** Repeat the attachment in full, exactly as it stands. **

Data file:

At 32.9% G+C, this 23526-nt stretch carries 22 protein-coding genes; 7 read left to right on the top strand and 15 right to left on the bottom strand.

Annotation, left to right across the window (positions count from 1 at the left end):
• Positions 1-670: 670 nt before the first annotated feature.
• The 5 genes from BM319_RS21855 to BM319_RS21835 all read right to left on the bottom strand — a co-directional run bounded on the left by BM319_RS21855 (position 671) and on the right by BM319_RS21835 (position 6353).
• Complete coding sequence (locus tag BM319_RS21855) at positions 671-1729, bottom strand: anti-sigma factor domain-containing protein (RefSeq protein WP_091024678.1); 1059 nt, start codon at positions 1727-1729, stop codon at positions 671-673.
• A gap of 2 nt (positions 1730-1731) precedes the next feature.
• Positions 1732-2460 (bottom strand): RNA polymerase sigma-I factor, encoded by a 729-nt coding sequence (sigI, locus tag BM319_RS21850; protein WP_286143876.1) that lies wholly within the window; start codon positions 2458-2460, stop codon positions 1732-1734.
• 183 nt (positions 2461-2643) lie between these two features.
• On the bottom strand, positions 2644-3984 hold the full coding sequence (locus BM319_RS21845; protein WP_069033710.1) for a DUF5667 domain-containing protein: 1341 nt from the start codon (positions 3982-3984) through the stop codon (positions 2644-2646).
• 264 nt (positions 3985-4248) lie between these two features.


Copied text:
At 32.9% G+C, this 23526-nt stretch carries 22 protein-coding genes; 7 read left to right on the top strand and 15 right to left on the bottom strand.

Annotation, left to right across the window (positions count from 1 at the left end):
• Positions 1-670: 670 nt before the first annotated feature.
• The 5 genes from BM319_RS21855 to BM319_RS21835 all read right to left on the bottom strand — a co-directional run bounded on the left by BM319_RS21855 (position 671) and on the right by BM319_RS21835 (position 6353).
• Complete coding sequence (locus tag BM319_RS21855) at positions 671-1729, bottom strand: anti-sigma factor domain-containing protein (RefSeq protein WP_091024678.1); 1059 nt, start codon at positions 1727-1729, stop codon at positions 671-673.
• A gap of 2 nt (positions 1730-1731) precedes the next feature.
• Positions 1732-2460 (bottom strand): RNA polymerase sigma-I factor, encoded by a 729-nt coding sequence (sigI, locus tag BM319_RS21850; protein WP_286143876.1) that lies wholly within the window; start codon positions 2458-2460, stop codon positions 1732-1734.
• 183 nt (positions 2461-2643) lie between these two features.
• On the bottom strand, positions 2644-3984 hold the full coding sequence (locus BM319_RS21845; protein WP_069033710.1) for a DUF5667 domain-containing protein: 1341 nt from the start codon (positions 3982-3984) through the stop codon (positions 2644-2646).
• 264 nt (positions 3985-4248) lie between these two features.